Give a sense of driving up from north carolina with a carload of local organizers and coming into Gary. you mentioned the red, Black and green flags and stuff. If can you talk about that drive?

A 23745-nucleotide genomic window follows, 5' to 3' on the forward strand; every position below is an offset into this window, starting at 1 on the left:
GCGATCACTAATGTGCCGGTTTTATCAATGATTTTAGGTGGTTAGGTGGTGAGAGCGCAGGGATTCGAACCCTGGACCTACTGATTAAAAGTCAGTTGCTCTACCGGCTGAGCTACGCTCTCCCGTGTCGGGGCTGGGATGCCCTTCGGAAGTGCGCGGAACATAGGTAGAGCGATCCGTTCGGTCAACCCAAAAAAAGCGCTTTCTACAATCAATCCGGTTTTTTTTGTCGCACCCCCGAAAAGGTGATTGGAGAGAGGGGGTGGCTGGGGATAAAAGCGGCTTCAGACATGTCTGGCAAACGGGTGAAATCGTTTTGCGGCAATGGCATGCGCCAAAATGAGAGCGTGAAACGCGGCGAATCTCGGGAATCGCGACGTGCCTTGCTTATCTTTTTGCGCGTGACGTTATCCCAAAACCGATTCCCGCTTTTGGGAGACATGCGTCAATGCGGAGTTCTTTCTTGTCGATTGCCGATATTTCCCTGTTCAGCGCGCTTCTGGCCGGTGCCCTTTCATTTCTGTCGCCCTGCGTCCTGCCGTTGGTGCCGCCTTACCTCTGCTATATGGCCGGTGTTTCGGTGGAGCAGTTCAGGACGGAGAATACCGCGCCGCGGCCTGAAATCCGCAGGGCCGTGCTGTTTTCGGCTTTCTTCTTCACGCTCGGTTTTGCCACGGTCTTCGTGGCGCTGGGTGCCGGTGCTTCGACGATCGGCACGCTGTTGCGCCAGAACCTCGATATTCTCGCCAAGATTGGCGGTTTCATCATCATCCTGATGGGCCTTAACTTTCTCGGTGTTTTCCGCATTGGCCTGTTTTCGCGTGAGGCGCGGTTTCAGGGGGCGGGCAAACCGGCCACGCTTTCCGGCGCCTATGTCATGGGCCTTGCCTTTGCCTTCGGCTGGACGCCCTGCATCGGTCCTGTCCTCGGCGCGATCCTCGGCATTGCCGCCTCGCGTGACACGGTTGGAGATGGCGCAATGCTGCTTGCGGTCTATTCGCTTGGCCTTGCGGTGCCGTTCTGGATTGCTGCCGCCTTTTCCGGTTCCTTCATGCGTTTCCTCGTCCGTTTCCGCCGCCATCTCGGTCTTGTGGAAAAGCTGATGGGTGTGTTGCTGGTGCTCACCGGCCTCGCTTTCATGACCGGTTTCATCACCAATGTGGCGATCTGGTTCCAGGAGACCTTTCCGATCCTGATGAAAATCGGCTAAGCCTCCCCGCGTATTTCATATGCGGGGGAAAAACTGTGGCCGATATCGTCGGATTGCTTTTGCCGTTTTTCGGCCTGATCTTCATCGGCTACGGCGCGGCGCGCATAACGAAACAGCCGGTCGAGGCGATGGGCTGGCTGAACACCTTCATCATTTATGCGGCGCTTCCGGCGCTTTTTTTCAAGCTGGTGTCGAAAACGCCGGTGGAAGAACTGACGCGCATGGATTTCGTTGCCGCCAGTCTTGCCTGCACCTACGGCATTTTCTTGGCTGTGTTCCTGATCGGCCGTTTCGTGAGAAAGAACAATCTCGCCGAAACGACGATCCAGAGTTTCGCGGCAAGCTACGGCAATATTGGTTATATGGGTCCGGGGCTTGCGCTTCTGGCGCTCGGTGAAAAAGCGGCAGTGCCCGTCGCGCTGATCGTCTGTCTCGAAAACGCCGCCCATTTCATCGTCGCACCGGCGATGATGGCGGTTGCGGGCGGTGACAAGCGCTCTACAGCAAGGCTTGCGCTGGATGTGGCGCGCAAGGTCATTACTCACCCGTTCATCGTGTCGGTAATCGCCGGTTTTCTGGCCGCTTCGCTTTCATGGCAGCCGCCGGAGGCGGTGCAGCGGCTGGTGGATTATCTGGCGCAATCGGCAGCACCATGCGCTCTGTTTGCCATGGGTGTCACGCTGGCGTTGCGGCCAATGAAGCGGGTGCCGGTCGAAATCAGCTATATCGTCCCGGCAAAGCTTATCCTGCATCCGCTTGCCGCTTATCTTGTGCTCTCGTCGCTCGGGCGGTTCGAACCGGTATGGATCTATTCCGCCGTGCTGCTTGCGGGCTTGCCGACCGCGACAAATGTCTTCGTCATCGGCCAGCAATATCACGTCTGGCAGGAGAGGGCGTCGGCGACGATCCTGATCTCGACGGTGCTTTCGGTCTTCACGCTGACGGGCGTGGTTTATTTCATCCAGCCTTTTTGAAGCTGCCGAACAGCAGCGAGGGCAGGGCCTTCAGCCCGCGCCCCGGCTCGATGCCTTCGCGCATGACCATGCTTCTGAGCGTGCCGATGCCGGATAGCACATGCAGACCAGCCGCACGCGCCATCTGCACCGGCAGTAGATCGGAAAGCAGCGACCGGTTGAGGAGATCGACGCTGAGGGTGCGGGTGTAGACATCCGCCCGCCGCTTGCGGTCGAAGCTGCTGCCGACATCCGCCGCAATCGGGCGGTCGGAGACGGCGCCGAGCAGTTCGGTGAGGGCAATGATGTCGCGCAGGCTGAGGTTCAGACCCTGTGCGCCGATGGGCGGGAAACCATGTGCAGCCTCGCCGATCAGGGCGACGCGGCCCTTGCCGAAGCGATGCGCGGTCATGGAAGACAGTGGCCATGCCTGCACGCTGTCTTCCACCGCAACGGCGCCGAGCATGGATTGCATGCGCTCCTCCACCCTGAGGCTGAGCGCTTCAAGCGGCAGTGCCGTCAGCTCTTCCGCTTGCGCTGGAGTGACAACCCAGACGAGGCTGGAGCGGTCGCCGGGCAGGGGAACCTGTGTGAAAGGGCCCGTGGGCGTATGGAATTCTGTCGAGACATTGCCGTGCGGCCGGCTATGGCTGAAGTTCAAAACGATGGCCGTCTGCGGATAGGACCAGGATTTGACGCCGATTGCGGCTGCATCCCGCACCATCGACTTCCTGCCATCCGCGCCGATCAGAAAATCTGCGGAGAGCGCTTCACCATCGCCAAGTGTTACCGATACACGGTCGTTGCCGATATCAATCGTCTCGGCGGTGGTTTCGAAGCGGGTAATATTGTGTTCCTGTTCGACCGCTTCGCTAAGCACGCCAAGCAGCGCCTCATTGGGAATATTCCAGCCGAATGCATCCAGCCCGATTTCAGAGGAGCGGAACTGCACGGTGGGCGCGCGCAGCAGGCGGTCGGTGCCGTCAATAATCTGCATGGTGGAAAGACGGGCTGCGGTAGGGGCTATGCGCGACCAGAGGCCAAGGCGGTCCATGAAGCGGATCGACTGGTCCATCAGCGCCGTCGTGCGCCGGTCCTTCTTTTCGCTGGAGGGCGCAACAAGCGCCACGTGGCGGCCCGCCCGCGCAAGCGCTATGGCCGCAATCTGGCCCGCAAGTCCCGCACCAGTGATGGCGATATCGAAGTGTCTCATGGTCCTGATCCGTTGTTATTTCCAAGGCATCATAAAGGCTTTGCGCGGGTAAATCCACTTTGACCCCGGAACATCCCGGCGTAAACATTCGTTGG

Well, our preparation to go to, ah, Gary, Indiana, for the convention was, ah, enormous. First of all, you know, we had a statewide convention ourselves, in North Carolina. Thousands of people attended. And, of course, we sent hundreds of delegates, ah, from across the state of North Carolina to, ah, Gary. Some went by bus, some went by car, some went by plane. We drove up. And all the way up, we were, ah, you know, thinking about well, what we were going to see when we arrived in Gary. I had never been to Gary, Indiana, before, although I had heard about, ah, Mayor Hatcher being the mayor. And I remember when we first, ah, saw the sign saying, ah, "Welcome to Gary," and we got downtown Gary, I mean, we thought we were in a different country. I mean, ah, to see a city in the United States, given the backdrop now of all this Nixon repression going on, all this sense of disillusionment in some quarters of the nation, to drive into Gary, Indiana, and see streamers, red, Black and green, and "Welcome, ah, National Black, ah, Political Convention,"** ah, and, then we found our way to the City Hall. And the City Hall was all decorated with red, Black, and green banners. I mean, it was, ah, a fulfillment, ah, of what a lot of our dreams were**. And we know that the Gary Convention was time limited. But it was important to have that time to come into that city and that place. It made us feel good. It made us see visibly with our eyes that the struggle had not been in vain. That at least in one municipality, ah, there had been some control to the extent to which a national Black convention could be welcomed. But not only just welcomed, but graciously welcomed. And affirmed the cause of the struggle in the welcome. I think that was very important.